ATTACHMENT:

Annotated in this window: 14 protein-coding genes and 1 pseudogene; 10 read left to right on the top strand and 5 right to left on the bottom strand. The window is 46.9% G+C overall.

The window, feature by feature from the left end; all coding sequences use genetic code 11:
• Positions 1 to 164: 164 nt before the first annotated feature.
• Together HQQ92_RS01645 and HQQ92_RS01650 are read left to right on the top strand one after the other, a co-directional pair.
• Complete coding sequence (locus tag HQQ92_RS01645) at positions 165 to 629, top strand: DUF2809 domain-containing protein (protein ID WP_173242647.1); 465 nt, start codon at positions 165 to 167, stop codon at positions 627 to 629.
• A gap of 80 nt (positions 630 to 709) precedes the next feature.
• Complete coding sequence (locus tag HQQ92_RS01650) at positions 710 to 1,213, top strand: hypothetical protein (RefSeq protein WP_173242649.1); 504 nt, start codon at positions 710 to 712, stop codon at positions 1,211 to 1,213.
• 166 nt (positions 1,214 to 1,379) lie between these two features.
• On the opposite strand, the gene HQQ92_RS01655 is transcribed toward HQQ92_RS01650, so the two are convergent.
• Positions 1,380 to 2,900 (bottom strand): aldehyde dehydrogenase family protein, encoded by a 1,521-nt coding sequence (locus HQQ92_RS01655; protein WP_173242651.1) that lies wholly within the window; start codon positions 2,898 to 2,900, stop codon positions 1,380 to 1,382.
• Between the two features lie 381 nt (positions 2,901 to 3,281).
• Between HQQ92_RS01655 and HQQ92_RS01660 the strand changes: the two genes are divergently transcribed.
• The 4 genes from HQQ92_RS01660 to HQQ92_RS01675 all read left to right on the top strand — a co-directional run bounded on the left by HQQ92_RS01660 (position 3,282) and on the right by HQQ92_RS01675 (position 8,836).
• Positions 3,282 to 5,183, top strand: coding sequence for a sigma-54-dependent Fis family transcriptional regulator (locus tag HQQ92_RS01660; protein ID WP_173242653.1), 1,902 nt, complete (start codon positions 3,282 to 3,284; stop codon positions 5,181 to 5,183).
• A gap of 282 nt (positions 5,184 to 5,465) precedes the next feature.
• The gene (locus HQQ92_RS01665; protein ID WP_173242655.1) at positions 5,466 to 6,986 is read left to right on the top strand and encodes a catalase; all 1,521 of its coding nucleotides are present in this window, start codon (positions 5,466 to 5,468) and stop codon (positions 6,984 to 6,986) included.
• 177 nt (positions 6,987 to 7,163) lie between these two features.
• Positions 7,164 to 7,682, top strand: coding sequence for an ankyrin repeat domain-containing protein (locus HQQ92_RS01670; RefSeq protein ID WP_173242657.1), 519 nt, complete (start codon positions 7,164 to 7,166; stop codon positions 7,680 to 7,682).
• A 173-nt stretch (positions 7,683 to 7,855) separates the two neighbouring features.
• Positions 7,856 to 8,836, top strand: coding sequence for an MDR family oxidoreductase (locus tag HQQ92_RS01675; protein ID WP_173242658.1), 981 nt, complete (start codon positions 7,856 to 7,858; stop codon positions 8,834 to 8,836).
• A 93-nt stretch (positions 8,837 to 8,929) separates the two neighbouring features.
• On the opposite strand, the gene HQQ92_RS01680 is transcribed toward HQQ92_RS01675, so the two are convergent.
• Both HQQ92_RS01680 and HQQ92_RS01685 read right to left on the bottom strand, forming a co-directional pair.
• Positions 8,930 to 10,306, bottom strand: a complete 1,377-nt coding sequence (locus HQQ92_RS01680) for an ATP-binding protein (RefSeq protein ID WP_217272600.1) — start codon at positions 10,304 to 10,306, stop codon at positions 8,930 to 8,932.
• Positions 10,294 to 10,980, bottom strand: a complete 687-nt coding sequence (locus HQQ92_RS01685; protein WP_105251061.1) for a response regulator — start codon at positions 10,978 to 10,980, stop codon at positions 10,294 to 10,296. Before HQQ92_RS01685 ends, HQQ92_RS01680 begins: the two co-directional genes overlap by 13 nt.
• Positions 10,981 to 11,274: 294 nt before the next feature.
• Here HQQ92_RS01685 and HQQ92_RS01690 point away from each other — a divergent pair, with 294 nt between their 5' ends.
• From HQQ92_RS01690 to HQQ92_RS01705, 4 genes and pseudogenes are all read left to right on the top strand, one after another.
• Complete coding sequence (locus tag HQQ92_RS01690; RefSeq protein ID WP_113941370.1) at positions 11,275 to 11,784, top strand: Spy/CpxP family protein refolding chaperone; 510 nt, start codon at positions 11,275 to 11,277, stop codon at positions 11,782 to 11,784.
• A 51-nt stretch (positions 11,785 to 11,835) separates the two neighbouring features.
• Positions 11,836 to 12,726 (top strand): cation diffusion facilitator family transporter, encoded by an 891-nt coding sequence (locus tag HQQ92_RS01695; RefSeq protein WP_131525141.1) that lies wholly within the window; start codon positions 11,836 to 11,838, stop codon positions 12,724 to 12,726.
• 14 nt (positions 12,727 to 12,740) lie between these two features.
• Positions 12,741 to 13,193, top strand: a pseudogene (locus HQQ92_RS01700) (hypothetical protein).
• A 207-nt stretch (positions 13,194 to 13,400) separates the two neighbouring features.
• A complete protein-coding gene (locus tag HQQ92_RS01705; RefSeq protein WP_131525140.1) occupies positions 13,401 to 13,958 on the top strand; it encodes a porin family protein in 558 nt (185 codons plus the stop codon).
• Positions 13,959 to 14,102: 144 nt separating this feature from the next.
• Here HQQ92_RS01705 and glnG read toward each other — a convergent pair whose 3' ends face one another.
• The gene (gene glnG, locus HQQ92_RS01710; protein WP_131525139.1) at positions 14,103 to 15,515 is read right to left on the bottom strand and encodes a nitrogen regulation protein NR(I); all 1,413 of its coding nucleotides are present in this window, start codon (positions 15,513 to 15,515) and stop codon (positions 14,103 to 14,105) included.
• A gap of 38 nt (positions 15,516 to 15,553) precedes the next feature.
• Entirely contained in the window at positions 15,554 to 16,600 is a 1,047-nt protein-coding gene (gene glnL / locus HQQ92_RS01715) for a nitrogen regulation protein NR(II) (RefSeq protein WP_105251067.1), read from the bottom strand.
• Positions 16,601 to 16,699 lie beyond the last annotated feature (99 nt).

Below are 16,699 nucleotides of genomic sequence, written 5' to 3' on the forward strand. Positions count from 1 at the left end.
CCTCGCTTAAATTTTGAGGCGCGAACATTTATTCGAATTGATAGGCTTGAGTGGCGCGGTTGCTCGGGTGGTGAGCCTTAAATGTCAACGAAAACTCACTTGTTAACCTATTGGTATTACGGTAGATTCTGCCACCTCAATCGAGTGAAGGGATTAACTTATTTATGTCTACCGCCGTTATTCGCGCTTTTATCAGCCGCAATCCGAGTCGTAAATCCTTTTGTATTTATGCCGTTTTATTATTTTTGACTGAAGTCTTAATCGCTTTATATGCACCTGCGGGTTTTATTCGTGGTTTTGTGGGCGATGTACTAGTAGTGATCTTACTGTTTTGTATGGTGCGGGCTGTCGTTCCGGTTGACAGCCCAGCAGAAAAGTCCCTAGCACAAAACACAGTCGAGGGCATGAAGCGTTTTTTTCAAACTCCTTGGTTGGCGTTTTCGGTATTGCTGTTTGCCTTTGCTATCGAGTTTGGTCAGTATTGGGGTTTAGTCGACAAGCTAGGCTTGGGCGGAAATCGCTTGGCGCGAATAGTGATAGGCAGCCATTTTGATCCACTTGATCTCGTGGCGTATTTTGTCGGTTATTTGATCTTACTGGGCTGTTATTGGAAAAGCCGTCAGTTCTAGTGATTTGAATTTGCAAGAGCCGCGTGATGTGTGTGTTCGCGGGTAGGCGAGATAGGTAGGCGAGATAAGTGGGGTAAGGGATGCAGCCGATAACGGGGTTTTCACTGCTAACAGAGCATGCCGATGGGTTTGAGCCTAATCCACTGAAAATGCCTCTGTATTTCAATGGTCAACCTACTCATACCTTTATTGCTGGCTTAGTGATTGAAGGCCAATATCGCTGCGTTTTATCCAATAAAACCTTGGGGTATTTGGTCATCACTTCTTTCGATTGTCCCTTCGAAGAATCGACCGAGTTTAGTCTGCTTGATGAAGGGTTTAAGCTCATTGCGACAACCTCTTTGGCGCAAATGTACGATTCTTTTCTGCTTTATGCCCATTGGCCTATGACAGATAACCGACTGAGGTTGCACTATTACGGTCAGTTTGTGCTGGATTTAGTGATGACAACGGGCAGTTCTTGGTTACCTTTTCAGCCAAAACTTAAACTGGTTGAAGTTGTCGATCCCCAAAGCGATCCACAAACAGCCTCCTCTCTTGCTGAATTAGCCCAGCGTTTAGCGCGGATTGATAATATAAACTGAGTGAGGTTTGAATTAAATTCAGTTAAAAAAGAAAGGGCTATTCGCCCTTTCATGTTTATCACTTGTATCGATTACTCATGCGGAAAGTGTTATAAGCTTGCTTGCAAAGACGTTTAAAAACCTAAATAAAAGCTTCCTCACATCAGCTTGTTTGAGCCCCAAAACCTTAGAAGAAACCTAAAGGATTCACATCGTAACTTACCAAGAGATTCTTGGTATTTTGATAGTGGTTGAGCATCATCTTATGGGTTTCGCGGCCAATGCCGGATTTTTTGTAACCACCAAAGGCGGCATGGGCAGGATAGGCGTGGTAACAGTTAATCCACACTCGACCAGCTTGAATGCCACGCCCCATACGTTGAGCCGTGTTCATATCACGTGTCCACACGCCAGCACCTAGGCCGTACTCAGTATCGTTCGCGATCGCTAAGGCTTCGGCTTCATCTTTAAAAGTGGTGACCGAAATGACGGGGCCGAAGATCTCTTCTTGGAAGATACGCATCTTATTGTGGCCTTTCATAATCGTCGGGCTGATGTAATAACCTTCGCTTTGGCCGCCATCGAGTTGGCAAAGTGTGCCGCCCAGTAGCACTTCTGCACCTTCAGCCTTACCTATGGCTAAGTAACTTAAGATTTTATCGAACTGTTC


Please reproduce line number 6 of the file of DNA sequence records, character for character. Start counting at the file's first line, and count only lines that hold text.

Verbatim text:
• A gap of 80 nt (positions 630 to 709) precedes the next feature.